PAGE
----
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A Big Pile of Bones Under Paris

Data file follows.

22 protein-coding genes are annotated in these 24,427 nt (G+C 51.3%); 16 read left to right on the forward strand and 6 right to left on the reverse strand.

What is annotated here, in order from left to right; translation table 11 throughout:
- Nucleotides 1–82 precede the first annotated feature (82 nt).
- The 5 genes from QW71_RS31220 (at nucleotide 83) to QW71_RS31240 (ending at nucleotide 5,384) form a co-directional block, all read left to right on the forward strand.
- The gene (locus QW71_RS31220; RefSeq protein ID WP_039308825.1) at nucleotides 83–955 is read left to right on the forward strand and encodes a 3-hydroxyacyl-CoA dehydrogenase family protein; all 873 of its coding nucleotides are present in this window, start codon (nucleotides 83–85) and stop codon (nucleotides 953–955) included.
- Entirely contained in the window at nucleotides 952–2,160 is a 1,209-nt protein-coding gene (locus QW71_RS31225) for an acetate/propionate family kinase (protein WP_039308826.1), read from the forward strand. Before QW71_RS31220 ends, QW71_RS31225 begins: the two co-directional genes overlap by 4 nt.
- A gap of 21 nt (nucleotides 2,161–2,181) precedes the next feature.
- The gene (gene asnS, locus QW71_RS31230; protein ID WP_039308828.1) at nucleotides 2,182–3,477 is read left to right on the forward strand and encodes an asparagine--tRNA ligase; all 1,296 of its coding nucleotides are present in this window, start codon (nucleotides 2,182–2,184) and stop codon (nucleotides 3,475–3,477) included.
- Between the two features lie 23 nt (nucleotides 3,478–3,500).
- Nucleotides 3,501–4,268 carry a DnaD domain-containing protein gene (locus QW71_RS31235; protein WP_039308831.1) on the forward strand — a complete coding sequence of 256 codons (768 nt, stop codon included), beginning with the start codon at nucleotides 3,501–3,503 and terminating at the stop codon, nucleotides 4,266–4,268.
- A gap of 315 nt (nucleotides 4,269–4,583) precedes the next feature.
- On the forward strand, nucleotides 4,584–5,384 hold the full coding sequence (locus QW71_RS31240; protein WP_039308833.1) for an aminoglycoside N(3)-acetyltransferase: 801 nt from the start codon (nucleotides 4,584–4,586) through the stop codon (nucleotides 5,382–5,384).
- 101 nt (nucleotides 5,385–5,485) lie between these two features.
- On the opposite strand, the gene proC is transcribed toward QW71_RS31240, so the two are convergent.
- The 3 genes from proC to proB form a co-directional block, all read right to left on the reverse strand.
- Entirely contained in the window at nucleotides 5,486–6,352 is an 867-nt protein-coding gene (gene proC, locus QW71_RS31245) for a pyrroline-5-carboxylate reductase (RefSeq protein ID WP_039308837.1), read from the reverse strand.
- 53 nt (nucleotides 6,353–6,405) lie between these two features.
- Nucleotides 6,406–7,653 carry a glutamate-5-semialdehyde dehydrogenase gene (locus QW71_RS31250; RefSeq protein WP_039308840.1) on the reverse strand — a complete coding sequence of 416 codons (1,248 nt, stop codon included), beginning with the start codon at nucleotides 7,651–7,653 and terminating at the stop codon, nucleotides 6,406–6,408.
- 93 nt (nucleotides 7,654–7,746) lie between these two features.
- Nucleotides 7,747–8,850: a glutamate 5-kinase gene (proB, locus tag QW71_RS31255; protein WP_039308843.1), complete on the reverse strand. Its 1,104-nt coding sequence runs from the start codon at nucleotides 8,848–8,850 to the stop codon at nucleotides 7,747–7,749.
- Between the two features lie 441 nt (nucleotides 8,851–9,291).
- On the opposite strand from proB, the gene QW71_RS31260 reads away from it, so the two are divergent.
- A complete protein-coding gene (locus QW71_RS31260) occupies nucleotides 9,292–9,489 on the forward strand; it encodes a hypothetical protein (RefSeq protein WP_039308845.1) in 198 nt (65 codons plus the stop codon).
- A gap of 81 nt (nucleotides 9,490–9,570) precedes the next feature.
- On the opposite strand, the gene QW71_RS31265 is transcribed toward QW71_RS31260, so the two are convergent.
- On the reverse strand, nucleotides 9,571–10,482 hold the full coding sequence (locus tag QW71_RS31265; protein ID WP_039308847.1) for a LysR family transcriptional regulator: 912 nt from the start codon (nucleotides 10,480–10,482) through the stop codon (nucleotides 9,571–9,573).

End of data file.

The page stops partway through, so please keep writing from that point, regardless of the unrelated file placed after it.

When we started putting together the list of things we wanted to do in Paris, visiting the catacombs was high on the list. I really had no idea what to expect before starting a bit of research on the big pile of bones that lies beneath Paris. Going to see a pile of bones is cool but it’s even more interesting when you consider some of the history.By the 17th century, Paris was having some big issues with where to put it’s dead bodies. Cemeteries around churches were getting full and things were getting messy. Cemeteries had layers to them because there was no where else to put the bodies. They needed a solution.Alexandre Lenoir, the Police Lieutenant General overseeing the consolidation of the abandoned mines under Paris at the time, had the idea of moving the deceased into the mines to create more room. So from 1786 to 1788 the bones of all Paris’ dead were moved into the mines under what is now Denfert-Rochereau near the south gate to the city. In all, the bones from some 6 million dead were moved from the cemeteries into the mines or what is commonly referred to as the Catacombs. From 1867 on they were opened to the public on a regular basis as a tourist attraction.Creepy stuff eh.We took the metro down to Denfert-Rochereau and popped up on the street wondering where the catacomb entrance was going to be. I had read that it was hard to find and some people had spent a good amount of time trying to find it. Either they were looking for a difference entrance than we were at or they didn’t have a large lineup signaling the entrance because as soon as we turned around we spotted the large line for the catacombs.There was something on the sign about 26 year olds and under getting in for half price. I’m not sure if that was supposed to be a discount for under 26 year olds from EU countries like some of the other attractions but we showed some ID and got in for 4 euro instead of 8. I certainly wasn’t balking at 8 euro to get into something this cool so 4 was even better.Right by the entrance, a tiny spiral staircase started it’s decent of over 100 steps. Finally emerging at the bottom into the museum part of the catacombs, we could read a bit about the history in a well lit underground area. We quickly moved on to the underground tunnels that wound its way over a bit of the 2 km that you walk through the tunnels.The tunnels continued on for a while and we began to wonder how many bones we were actually going to see. Rounding a last corner, we were greeted with a creepy sign above the entrance to the ossuary. Stepping through the door, we saw hundreds and hundreds of femurs and skulls piled neatly almost to the ceiling. The bones lined both sides of the tunnel as far as you could see. It was tough getting a good photo without flashes but the small lights provided enough light for some decent ones.I’m sure we didn’t walk past the bones of 6 million people but there were still many. I’m not sure where all the other parts were, all we saw were the leg bones stacked up and the skulls in patterns along the way or stacked on top. We easily saw a few thousands skulls. Makes you wonder how many more hallways and rooms are full of all the other bones that they don’t show you.We picked up our pace a little bit near the end as the roof was starting to trip and the floor was getting weather. I brought an older pair of shoes as well as a brand new white pair to France with me and I’m sure glad I wasn’t wearing the white pair. Our shoes had a good splattering of mud and bone dust on them when we got to the end.We had started to ascend before we hit the final staircase but it was still another 80 steps up another tiny staircase back up to the surface.A small price to pay to wander through the halls of the catacombs among the bones of 6 million dead Parisians.